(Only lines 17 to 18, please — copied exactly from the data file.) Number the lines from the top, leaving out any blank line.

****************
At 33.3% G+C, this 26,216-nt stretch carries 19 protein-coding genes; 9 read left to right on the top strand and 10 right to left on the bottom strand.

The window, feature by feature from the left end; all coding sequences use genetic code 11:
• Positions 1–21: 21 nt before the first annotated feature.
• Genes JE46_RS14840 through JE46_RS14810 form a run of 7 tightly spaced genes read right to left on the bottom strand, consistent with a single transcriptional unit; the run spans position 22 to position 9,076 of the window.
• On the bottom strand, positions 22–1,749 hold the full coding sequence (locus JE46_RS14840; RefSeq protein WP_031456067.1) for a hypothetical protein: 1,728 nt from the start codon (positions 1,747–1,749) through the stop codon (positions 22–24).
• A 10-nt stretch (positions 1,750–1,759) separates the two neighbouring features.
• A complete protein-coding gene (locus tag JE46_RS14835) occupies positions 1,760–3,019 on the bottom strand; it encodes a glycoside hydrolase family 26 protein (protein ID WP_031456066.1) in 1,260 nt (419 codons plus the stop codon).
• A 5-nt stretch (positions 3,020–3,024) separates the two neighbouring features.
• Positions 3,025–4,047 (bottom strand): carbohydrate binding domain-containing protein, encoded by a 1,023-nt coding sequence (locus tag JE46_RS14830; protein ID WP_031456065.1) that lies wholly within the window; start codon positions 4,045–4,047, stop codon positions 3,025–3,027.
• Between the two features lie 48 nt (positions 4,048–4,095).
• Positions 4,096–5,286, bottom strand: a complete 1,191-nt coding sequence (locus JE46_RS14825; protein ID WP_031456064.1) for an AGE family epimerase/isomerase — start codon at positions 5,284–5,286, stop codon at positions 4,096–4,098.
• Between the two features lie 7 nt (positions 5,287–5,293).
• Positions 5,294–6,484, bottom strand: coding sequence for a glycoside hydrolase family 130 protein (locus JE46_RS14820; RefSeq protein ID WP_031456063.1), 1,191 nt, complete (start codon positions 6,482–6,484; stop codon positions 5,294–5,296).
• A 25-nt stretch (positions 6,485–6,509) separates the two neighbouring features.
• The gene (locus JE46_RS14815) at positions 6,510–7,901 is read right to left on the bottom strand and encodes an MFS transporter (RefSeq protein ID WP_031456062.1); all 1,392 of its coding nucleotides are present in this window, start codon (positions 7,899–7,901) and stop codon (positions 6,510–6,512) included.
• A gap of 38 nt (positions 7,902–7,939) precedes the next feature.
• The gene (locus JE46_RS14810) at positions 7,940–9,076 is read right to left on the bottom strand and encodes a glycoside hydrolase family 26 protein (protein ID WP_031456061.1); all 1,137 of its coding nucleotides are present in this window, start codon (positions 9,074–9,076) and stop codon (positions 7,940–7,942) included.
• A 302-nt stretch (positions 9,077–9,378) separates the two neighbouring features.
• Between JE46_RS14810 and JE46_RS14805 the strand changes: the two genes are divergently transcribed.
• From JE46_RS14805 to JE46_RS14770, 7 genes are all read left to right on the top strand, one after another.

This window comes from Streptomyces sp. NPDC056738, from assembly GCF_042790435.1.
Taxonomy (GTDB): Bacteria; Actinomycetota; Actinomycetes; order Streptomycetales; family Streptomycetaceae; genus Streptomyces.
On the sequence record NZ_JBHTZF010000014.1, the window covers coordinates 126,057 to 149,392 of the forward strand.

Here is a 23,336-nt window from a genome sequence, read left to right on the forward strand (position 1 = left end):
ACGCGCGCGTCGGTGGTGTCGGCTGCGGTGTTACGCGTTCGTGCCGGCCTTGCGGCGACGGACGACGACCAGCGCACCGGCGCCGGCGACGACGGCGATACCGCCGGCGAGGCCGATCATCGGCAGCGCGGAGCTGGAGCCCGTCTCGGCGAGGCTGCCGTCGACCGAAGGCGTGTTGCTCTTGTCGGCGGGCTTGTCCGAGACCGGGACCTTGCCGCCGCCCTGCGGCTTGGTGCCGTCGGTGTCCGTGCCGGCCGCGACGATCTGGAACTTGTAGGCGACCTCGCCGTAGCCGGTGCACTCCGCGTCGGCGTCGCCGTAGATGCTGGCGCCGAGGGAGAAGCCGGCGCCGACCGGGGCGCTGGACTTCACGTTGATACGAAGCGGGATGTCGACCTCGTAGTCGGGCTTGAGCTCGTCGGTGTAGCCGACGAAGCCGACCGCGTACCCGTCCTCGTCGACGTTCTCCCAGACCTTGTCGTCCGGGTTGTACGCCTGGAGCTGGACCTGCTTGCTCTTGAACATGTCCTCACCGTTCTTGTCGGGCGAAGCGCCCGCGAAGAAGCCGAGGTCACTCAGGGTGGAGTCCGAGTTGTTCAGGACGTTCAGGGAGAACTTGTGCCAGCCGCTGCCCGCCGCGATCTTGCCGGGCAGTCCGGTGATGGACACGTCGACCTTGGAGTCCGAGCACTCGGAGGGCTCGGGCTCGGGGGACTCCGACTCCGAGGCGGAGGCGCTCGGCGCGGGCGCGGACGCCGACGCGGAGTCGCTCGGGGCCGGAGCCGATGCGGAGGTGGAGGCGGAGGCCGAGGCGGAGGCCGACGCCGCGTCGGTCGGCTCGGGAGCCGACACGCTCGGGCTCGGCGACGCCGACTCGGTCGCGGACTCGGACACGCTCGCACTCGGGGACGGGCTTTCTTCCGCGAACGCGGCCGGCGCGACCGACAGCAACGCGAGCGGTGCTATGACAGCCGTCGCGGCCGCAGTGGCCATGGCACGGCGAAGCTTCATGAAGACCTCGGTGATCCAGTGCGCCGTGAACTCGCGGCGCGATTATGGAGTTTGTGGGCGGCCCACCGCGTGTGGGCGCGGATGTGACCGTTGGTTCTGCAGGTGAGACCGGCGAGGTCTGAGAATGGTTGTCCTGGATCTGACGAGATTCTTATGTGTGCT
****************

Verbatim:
• The gene (locus JE46_RS14810) at positions 7,940–9,076 is read right to left on the bottom strand and encodes a glycoside hydrolase family 26 protein (protein ID WP_031456061.1); all 1,137 of its coding nucleotides are present in this window, start codon (positions 9,074–9,076) and stop codon (positions 7,940–7,942) included.
• A 302-nt stretch (positions 9,077–9,378) separates the two neighbouring features.